Internally quilting stitches can be placed. Quilting stitches are placed internally from one surface to another surface. Quilting stitches sandwich the tissue surfaces together and obliterate any empty space. With minimal space to collect, it is hard for a seroma to form. Quilting stitches are usually absorbable sutures and are often used during a tummy tuck (abdominoplasty) and the 360 circumferential lower body lift.
External ways to minimize the space between tissues include wearing a compression garment or binder. Typically, after surgery, compression garments are worn for several weeks to reduce seroma creation, decrease swelling (edema), and help flatten scars.
How Does A Seroma Resolve?
Usually, drainage of the serous fluid is the cure for a seroma. Most of the time, seroma drainage is performed in the office. The skin around the seroma is locally anesthetized, and a needle is inserted and the serous fluid is drained. The serous fluid that is removed is usually clear yellow.
If there is any question about infection, the fluid can be sent to the laboratory for analysis. Unfortunately, many times after needle aspiration, seromas continue to secrete fluid and return. Seroma recurrence is thought to be due to further secretion of serous fluid from the walls of the seroma cavity. Often, seromas will need to be drained with a needle every several days until they stop draining.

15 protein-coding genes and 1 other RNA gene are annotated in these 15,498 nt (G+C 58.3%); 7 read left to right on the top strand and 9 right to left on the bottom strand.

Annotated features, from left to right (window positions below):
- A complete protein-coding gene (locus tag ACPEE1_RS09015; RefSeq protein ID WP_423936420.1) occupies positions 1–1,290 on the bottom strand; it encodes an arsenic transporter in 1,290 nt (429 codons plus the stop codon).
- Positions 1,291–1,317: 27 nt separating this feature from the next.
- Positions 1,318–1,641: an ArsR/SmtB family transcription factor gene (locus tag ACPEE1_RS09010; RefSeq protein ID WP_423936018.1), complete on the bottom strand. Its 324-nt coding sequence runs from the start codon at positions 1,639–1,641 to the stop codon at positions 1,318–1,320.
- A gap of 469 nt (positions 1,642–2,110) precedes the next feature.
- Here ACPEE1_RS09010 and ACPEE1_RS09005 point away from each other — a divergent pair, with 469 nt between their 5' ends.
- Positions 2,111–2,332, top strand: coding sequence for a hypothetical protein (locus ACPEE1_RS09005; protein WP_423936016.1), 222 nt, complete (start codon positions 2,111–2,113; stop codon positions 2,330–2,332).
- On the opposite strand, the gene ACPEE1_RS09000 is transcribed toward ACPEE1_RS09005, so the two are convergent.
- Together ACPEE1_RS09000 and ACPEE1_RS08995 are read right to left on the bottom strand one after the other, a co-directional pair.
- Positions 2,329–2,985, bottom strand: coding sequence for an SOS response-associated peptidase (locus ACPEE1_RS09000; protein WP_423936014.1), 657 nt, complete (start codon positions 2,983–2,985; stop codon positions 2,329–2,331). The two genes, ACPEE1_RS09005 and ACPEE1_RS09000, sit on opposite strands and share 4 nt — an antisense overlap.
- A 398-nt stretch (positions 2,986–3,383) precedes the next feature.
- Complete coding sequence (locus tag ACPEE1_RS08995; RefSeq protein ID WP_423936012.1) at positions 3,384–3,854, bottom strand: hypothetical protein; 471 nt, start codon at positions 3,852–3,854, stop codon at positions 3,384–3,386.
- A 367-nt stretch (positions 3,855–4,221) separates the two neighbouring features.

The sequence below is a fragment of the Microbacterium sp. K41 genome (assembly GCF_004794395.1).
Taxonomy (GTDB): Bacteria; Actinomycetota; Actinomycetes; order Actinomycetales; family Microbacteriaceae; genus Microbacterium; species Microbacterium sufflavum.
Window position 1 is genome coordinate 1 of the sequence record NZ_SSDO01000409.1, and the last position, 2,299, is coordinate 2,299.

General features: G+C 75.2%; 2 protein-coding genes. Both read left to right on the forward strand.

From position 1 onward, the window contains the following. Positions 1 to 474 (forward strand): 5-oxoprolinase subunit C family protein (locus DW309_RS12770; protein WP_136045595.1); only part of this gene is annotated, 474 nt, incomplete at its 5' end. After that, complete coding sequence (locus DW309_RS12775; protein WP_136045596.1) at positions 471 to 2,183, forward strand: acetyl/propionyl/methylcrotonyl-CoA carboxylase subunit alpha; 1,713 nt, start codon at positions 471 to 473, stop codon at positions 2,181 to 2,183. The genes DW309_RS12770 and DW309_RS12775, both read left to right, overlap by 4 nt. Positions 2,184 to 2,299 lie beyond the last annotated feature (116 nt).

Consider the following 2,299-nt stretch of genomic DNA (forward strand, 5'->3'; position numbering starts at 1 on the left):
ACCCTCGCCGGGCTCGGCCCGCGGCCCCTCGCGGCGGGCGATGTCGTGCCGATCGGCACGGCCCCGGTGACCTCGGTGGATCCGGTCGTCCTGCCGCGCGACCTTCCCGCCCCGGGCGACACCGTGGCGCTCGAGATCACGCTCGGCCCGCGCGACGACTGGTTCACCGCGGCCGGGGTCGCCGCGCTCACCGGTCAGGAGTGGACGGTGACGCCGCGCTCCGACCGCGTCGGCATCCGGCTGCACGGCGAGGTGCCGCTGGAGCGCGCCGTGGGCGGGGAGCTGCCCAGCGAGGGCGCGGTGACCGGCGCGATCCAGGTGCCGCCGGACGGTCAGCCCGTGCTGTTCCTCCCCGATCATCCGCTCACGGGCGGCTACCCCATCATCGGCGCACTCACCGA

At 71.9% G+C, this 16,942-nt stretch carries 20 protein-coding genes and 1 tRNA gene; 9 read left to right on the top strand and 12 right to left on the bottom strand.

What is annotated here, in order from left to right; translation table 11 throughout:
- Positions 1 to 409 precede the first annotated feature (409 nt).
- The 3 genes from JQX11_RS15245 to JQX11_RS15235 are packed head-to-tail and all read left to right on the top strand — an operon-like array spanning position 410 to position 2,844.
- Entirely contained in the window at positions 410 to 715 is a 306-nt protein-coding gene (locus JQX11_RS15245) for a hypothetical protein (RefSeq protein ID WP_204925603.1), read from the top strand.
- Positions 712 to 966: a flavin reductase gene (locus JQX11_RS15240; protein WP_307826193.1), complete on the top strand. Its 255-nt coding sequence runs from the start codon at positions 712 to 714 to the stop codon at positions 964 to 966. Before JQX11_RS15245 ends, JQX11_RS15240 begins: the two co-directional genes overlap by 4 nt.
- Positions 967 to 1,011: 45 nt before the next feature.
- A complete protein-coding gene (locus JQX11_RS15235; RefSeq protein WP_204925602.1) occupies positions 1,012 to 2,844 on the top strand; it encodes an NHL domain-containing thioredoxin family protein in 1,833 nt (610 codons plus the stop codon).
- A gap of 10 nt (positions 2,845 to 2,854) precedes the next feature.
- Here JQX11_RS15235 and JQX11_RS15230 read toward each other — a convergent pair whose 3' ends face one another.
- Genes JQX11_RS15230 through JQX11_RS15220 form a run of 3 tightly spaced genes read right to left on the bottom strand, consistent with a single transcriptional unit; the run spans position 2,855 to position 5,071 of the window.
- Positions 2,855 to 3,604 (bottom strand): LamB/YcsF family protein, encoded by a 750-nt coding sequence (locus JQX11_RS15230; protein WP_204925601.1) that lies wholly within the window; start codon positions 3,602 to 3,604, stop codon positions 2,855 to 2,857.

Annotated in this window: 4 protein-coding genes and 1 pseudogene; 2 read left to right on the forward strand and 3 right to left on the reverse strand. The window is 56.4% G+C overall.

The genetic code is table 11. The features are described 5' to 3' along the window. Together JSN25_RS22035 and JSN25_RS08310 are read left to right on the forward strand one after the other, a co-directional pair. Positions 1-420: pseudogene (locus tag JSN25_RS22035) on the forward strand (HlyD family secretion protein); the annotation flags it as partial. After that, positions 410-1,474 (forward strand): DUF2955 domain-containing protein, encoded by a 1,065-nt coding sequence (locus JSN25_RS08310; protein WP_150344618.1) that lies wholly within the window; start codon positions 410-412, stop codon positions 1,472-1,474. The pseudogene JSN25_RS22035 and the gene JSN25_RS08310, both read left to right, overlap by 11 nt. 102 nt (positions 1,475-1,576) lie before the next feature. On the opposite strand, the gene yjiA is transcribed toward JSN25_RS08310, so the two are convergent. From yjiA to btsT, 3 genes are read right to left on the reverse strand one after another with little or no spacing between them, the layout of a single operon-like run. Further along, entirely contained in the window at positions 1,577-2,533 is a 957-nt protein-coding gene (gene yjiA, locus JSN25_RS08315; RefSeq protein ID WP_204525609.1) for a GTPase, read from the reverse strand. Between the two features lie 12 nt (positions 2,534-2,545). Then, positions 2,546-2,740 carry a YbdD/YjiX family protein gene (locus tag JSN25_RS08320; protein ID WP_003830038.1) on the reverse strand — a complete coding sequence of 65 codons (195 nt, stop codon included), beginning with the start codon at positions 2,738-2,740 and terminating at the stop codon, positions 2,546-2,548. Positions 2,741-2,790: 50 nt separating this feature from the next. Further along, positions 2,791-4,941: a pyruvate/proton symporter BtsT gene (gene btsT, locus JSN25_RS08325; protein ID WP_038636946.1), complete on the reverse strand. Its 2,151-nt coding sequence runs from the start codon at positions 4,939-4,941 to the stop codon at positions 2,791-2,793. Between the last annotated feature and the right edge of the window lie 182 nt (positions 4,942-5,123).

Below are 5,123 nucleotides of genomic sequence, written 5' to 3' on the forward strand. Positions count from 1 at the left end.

If a seroma is persistent, sometimes your plastic surgeon may inject medication into the seroma cavity. The medication is a sclerosant and aggravates the seroma. The injected sclerosant can accelerate the collapse of the seroma cavity.
If the seroma continues to recur, a drain may need to be inserted. The drain can either be a passive drain (where serous fluid just leaks out) or a suction drain. If a drain does not resolve with the above methods, surgery may be necessary to remove the seroma and its shell. During the surgery, it is important to remove the entire seroma shell. Most plastic surgeons believe that remaining pieces of the seroma shell can further secrete serous fluid. Therefore, if any portion of the seroma shell is left behind, the seroma can reoccur.
How Is A Seroma Diagnosed?
A physical examination can diagnose a seroma. A seroma feels like a small water balloon. Sometimes you can feel the fluid inside the seroma.